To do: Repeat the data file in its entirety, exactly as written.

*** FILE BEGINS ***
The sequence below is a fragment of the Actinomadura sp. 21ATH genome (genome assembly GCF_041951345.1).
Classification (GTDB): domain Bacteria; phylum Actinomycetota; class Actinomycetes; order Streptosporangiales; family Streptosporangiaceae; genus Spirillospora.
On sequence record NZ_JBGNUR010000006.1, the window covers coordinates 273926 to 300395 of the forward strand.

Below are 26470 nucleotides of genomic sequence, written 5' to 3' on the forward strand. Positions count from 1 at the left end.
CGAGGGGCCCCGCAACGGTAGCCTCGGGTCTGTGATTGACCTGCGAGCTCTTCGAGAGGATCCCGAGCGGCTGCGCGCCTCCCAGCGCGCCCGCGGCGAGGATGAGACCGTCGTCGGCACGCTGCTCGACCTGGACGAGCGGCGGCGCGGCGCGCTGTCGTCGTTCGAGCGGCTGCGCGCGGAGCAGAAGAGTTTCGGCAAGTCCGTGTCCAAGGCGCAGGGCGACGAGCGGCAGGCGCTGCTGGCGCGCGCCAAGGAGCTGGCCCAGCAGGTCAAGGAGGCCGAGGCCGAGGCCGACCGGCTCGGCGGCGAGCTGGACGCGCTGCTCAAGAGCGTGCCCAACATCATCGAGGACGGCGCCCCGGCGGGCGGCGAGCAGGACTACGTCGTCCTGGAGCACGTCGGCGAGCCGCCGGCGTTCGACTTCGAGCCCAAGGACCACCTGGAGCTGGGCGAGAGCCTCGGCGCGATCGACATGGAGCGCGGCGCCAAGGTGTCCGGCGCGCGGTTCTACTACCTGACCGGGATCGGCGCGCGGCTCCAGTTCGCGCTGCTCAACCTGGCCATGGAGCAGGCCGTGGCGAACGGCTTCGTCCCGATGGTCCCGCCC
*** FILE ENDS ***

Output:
The sequence below is a fragment of the Actinomadura sp. 21ATH genome (genome assembly GCF_041951345.1).
Classification (GTDB): domain Bacteria; phylum Actinomycetota; class Actinomycetes; order Streptosporangiales; family Streptosporangiaceae; genus Spirillospora.
On sequence record NZ_JBGNUR010000006.1, the window covers coordinates 273926 to 300395 of the forward strand.

Below are 26470 nucleotides of genomic sequence, written 5' to 3' on the forward strand. Positions count from 1 at the left end.
CGAGGGGCCCCGCAACGGTAGCCTCGGGTCTGTGATTGACCTGCGAGCTCTTCGAGAGGATCCCGAGCGGCTGCGCGCCTCCCAGCGCGCCCGCGGCGAGGATGAGACCGTCGTCGGCACGCTGCTCGACCTGGACGAGCGGCGGCGCGGCGCGCTGTCGTCGTTCGAGCGGCTGCGCGCGGAGCAGAAGAGTTTCGGCAAGTCCGTGTCCAAGGCGCAGGGCGACGAGCGGCAGGCGCTGCTGGCGCGCGCCAAGGAGCTGGCCCAGCAGGTCAAGGAGGCCGAGGCCGAGGCCGACCGGCTCGGCGGCGAGCTGGACGCGCTGCTCAAGAGCGTGCCCAACATCATCGAGGACGGCGCCCCGGCGGGCGGCGAGCAGGACTACGTCGTCCTGGAGCACGTCGGCGAGCCGCCGGCGTTCGACTTCGAGCCCAAGGACCACCTGGAGCTGGGCGAGAGCCTCGGCGCGATCGACATGGAGCGCGGCGCCAAGGTGTCCGGCGCGCGGTTCTACTACCTGACCGGGATCGGCGCGCGGCTCCAGTTCGCGCTGCTCAACCTGGCCATGGAGCAGGCCGTGGCGAACGGCTTCGTCCCGATGGTCCCGCCC